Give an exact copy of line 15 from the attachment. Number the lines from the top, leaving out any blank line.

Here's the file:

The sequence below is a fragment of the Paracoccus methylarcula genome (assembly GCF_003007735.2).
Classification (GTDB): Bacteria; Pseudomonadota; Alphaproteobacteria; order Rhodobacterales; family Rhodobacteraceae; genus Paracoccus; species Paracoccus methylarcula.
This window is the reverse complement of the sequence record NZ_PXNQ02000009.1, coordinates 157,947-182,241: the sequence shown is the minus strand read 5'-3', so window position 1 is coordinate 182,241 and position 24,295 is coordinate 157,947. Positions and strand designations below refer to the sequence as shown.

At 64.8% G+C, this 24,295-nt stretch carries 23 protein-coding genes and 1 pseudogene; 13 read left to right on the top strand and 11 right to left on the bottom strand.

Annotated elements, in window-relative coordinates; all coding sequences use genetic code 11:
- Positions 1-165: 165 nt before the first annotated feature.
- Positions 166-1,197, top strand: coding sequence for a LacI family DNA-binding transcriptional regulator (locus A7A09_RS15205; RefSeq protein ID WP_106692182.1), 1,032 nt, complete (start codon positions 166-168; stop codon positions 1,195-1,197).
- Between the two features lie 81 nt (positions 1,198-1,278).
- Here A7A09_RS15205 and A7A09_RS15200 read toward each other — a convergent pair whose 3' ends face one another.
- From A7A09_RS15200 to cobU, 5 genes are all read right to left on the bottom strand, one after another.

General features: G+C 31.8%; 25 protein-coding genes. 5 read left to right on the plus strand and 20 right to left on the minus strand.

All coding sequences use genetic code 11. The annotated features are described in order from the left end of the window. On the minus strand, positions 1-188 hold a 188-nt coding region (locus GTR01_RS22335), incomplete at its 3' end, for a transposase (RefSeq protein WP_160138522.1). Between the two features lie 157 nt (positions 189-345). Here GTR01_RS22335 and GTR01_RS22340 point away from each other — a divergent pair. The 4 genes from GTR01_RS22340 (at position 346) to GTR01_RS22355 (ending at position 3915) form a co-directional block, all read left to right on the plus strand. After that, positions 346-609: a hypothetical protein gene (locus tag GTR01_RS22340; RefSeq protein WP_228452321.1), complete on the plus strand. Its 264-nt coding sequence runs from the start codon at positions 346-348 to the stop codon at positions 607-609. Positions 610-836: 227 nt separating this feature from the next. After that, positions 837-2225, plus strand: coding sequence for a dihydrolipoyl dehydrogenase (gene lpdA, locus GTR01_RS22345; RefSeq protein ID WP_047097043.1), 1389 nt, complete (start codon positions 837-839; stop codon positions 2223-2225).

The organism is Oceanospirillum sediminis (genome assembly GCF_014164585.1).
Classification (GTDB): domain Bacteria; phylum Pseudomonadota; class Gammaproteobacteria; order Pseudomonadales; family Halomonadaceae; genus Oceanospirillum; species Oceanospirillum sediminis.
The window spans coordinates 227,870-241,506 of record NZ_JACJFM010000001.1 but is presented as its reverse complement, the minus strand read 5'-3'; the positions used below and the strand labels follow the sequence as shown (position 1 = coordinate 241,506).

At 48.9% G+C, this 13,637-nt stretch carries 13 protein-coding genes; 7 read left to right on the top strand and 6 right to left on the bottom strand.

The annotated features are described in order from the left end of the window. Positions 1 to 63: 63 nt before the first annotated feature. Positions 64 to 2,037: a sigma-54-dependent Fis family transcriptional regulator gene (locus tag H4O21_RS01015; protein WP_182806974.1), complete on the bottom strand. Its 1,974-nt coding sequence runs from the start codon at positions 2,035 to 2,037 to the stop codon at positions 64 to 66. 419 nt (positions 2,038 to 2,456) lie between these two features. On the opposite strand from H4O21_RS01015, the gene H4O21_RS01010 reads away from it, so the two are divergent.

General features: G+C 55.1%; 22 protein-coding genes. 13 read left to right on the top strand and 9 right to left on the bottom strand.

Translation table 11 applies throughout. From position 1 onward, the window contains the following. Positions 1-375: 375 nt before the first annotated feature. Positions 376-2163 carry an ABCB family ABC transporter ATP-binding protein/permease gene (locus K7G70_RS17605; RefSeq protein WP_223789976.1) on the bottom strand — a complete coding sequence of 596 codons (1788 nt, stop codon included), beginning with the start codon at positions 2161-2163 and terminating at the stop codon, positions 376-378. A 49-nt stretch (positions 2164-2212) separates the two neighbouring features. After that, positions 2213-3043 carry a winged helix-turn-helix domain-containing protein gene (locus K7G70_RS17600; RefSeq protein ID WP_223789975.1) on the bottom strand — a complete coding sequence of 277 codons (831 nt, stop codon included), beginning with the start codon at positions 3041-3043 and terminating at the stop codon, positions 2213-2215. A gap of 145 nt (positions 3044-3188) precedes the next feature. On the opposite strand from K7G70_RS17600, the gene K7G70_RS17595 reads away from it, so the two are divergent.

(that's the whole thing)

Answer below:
The window spans coordinates 227,870-241,506 of record NZ_JACJFM010000001.1 but is presented as its reverse complement, the minus strand read 5'-3'; the positions used below and the strand labels follow the sequence as shown (position 1 = coordinate 241,506).